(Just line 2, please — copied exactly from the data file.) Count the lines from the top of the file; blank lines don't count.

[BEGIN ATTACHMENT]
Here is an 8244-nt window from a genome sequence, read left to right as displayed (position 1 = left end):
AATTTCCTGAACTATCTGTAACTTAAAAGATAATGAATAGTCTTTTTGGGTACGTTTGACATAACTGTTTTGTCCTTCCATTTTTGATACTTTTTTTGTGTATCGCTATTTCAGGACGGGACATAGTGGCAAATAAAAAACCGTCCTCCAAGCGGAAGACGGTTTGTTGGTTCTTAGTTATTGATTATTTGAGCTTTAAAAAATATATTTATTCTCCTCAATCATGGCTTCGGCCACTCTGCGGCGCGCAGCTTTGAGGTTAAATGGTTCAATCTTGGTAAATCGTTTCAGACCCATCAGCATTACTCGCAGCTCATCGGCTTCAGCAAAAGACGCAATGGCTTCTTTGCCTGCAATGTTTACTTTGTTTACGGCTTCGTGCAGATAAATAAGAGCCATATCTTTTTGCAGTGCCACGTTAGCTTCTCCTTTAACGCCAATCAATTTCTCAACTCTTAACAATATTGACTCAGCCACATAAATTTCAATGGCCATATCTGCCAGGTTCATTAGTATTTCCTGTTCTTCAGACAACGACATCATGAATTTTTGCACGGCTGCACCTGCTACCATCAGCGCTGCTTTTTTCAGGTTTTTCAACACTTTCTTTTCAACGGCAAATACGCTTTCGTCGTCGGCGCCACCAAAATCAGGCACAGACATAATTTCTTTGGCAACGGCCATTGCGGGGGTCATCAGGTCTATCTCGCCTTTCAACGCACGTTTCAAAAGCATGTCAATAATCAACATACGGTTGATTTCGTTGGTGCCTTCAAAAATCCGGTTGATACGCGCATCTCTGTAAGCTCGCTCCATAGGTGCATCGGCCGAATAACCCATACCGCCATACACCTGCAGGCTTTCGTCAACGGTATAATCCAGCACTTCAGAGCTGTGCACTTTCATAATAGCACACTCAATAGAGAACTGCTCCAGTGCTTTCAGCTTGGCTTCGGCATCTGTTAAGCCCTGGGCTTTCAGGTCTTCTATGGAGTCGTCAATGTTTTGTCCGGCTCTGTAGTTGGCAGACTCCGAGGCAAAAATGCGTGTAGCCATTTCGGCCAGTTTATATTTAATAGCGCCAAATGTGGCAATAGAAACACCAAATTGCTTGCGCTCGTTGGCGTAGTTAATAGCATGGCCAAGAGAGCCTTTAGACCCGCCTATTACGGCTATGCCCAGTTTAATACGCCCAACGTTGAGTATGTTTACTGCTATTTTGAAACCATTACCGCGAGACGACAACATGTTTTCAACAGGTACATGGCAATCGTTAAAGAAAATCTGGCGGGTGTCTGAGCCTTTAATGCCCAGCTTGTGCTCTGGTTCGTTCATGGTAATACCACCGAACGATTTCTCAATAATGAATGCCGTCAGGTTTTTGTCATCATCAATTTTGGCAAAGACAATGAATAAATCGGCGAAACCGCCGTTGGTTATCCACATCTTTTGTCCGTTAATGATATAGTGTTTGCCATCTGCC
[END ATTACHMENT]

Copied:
AATTTCCTGAACTATCTGTAACTTAAAAGATAATGAATAGTCTTTTTGGGTACGTTTGACATAACTGTTTTGTCCTTCCATTTTTGATACTTTTTTTGTGTATCGCTATTTCAGGACGGGACATAGTGGCAAATAAAAAACCGTCCTCCAAGCGGAAGACGGTTTGTTGGTTCTTAGTTATTGATTATTTGAGCTTTAAAAAATATATTTATTCTCCTCAATCATGGCTTCGGCCACTCTGCGGCGCGCAGCTTTGAGGTTAAATGGTTCAATCTTGGTAAATCGTTTCAGACCCATCAGCATTACTCGCAGCTCATCGGCTTCAGCAAAAGACGCAATGGCTTCTTTGCCTGCAATGTTTACTTTGTTTACGGCTTCGTGCAGATAAATAAGAGCCATATCTTTTTGCAGTGCCACGTTAGCTTCTCCTTTAACGCCAATCAATTTCTCAACTCTTAACAATATTGACTCAGCCACATAAATTTCAATGGCCATATCTGCCAGGTTCATTAGTATTTCCTGTTCTTCAGACAACGACATCATGAATTTTTGCACGGCTGCACCTGCTACCATCAGCGCTGCTTTTTTCAGGTTTTTCAACACTTTCTTTTCAACGGCAAATACGCTTTCGTCGTCGGCGCCACCAAAATCAGGCACAGACATAATTTCTTTGGCAACGGCCATTGCGGGGGTCATCAGGTCTATCTCGCCTTTCAACGCACGTTTCAAAAGCATGTCAATAATCAACATACGGTTGATTTCGTTGGTGCCTTCAAAAATCCGGTTGATACGCGCATCTCTGTAAGCTCGCTCCATAGGTGCATCGGCCGAATAACCCATACCGCCATACACCTGCAGGCTTTCGTCAACGGTATAATCCAGCACTTCAGAGCTGTGCACTTTCATAATAGCACACTCAATAGAGAACTGCTCCAGTGCTTTCAGCTTGGCTTCGGCATCTGTTAAGCCCTGGGCTTTCAGGTCTTCTATGGAGTCGTCAATGTTTTGTCCGGCTCTGTAGTTGGCAGACTCCGAGGCAAAAATGCGTGTAGCCATTTCGGCCAGTTTATATTTAATAGCGCCAAATGTGGCAATAGAAACACCAAATTGCTTGCGCTCGTTGGCGTAGTTAATAGCATGGCCAAGAGAGCCTTTAGACCCGCCTATTACGGCTATGCCCAGTTTAATACGCCCAACGTTGAGTATGTTTACTGCTATTTTGAAACCATTACCGCGAGACGACAACATGTTTTCAACAGGTACATGGCAATCGTTAAAGAAAATCTGGCGGGTGTCTGAGCCTTTAATGCCCAGCTTGTGCTCTGGTTCGTTCATGGTAATACCACCGAACGATTTCTCAATAATGAATGCCGTCAGGTTTTTGTCATCATCAATTTTGGCAAAGACAATGAATAAATCGGCGAAACCGCCGTTGGTTATCCACATCTTTTGTCCGTTAATGATATAGTGTTTGCCATCTGCC